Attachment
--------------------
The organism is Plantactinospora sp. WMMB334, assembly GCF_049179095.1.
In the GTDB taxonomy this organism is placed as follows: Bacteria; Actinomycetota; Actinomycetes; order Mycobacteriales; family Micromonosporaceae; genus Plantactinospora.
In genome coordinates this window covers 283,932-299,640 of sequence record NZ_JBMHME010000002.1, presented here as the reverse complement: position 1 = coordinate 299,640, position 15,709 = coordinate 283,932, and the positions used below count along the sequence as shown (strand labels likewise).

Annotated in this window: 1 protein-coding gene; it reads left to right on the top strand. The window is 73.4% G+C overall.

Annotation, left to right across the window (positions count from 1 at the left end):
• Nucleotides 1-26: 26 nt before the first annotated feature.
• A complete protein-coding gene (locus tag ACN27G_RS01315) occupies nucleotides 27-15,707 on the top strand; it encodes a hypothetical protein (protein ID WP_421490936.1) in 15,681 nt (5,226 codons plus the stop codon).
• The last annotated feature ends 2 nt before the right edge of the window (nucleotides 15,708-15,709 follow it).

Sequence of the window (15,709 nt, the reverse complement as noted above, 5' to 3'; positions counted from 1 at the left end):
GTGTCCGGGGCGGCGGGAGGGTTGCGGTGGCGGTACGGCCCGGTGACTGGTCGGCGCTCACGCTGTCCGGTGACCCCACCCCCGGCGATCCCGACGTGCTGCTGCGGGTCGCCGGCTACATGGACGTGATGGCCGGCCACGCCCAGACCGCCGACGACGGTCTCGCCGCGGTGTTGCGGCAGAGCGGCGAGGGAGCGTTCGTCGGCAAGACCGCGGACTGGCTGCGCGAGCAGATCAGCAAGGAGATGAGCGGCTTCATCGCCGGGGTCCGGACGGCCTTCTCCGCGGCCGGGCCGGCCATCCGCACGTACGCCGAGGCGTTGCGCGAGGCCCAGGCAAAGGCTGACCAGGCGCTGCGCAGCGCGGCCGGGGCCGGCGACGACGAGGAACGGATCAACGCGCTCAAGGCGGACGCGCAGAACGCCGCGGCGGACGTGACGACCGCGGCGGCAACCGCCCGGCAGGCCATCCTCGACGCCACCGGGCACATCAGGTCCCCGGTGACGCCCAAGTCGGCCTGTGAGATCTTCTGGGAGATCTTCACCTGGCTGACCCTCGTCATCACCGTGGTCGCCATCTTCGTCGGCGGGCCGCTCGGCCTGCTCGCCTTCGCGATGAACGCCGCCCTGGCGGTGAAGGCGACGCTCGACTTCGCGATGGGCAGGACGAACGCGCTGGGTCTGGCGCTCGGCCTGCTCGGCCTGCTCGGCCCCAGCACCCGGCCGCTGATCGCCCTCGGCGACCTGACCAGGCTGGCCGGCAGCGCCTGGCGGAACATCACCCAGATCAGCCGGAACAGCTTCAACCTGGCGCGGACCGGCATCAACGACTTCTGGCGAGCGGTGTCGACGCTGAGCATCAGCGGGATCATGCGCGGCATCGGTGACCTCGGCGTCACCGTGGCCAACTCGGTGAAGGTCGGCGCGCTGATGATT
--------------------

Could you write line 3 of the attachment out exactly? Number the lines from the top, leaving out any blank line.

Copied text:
In genome coordinates this window covers 283,932-299,640 of sequence record NZ_JBMHME010000002.1, presented here as the reverse complement: position 1 = coordinate 299,640, position 15,709 = coordinate 283,932, and the positions used below count along the sequence as shown (strand labels likewise).